TransnetBW & Tesla: Germany’s redispatch ready for flexibility

TransnetBW & Tesla: Germany’s redispatch ready for flexibility
Grid development planning for Baden-Württemberg. Image courtest Transnet.

After testing power grid stability with Tesla’s Powerwall PV storage systems, German TSO TransnetBW has found that it is presently possible to integrate flexibility into redispatch orders.

The finding comes from the TSO’s PV-Shift pilot project, showing that it is already possible today to integrate the smallest of flexibilities into redispatch, when the TSO puts in a request to power plants to adjust power to avoid congestion.

Transnet CEO Rainer Pflaum commented on the importance of such micro-flexibility to stabilise the grid, a concept proven by the TSO’s joint project with Tesla.

“To ensure a stable power grid, we must integrate this flexibility into grid operations intelligently and on a voluntary basis in the future…It is now of central importance to set the legal and regulatory course in order to quickly leverage the proven potential.”

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According to Transnet, a study carried out by the University of Stuttgart on their behalf concluded that in Baden-Württemberg alone, which is Transnet’s operating area, there is high savings potential through the integration of small-scale flexibilities in electricity redispatch.

“This pilot project by TransnetBW and Tesla impressively shows that home electricity storage devices such as the Tesla Powerwall can make a reliable contribution to grid stability and can thus support the transition to 100% green electricity in the grid,” stated Mark Reijerkerk, who leads Tesla’s sales for residential and small commercial energy storage in Europe.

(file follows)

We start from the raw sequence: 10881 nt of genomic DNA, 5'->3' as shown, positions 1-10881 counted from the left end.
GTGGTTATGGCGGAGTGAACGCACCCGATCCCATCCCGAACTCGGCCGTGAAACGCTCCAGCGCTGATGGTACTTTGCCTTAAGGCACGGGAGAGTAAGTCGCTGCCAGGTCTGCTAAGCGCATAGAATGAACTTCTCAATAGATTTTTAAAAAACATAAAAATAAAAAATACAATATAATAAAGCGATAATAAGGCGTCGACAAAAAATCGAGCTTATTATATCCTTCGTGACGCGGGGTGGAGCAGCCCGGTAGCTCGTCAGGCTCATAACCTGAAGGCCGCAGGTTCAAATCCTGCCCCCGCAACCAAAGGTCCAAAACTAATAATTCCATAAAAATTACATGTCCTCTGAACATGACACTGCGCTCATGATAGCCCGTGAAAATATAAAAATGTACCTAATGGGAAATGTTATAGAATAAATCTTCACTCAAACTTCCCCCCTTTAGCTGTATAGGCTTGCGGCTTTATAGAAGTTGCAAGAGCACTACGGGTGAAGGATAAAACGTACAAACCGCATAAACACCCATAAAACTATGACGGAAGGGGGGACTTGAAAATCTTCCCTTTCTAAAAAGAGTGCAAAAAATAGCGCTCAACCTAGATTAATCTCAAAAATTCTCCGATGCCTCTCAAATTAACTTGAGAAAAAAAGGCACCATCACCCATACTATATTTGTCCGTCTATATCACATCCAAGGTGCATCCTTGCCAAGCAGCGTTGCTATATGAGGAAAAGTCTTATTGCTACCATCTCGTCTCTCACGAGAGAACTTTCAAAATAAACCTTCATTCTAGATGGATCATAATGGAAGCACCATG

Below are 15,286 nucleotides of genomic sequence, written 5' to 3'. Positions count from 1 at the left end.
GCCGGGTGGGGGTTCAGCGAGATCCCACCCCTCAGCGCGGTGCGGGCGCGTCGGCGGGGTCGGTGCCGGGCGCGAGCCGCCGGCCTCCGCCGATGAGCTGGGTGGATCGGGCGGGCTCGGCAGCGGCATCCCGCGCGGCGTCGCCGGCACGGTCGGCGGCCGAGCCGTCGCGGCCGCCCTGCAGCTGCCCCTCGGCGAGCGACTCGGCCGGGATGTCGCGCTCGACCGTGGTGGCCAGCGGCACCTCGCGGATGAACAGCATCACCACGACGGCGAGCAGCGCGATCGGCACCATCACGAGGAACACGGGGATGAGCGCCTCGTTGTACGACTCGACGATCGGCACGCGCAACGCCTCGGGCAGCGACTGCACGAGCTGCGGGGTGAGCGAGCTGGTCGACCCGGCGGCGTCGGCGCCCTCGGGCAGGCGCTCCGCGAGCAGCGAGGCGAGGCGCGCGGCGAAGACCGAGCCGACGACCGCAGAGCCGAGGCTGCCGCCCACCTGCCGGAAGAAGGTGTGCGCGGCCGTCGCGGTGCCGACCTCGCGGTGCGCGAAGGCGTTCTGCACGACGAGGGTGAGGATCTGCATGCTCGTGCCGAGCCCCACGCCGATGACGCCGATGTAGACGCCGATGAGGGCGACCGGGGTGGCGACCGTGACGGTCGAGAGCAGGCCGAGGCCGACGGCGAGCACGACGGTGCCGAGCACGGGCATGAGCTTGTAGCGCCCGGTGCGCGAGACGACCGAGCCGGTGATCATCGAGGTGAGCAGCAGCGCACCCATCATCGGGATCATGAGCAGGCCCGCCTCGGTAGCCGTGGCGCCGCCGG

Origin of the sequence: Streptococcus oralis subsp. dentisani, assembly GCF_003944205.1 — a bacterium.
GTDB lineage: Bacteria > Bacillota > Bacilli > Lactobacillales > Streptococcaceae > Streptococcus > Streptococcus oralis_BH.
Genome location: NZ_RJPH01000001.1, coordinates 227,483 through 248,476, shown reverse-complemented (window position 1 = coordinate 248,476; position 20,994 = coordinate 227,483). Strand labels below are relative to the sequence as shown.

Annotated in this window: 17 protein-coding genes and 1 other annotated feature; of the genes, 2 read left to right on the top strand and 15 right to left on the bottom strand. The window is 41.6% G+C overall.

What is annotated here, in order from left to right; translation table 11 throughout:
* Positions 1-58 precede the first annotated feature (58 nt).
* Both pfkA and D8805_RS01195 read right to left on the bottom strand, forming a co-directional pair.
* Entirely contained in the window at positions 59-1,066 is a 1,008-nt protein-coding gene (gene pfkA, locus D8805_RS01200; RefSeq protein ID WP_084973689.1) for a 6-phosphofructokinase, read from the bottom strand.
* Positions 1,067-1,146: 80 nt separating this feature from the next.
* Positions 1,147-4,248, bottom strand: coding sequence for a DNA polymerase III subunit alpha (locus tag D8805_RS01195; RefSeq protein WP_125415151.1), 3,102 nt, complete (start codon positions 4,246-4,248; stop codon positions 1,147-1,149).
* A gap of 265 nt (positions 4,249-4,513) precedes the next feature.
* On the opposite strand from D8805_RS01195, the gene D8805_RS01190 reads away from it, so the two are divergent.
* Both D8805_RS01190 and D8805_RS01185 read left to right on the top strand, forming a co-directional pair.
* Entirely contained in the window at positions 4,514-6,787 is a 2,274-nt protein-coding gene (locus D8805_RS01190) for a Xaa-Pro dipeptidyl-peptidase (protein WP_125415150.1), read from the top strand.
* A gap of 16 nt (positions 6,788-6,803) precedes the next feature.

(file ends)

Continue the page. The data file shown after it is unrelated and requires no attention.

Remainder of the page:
“In addition, it is clear that Powerwall owners are ready to actively support the necessary transformation towards more grid flexibility.”

Days without activation (left) compared with days with activation (right). Captions left to right: battery chargin power, PV-generation, grid reference, PV feed-in, battery state of charge. Image courtesy TransnetBW.


With PV-Shift, the two project partners jointly developed a redispatch product tailored to the technology, which could be fully integrated into TransnetBW’s operating processes.

The entire process chain was tested in practice: from the operational processes in the main control room to the activation of the more than 100 decentralised systems (around 500kW in total) by Tesla.

The underlying  principle was that in times of high load or low feed-in, the power grid can be relieved by shifting the charging processes of the Powerwalls. The solar systems would feed electricity into the public grid as required and on the instructions of TransnetBW.

This helps to stabilise the power grid in a cost-efficient, resource-saving and climate-neutral manner.

The pilot project was accompanied by an extensive data analysis, which according to Transnet confirmed the need for a redispatch product.

This analysis also outlined the central challenge of further proving the flexibility service and the forecasts of the potential for providing redispatch from home storage.

Exact provision of such redispatch, they state, is particularly important for the operational planning processes and for the system balance sheet.

Transnet and Tesla‘s results come months after release of the Federal Network Agency’s electricity supply security report of February 1, 2023, which estimates that up to 50GW of shiftable load could be available throughout Germany by 2031 through minimal flexibility.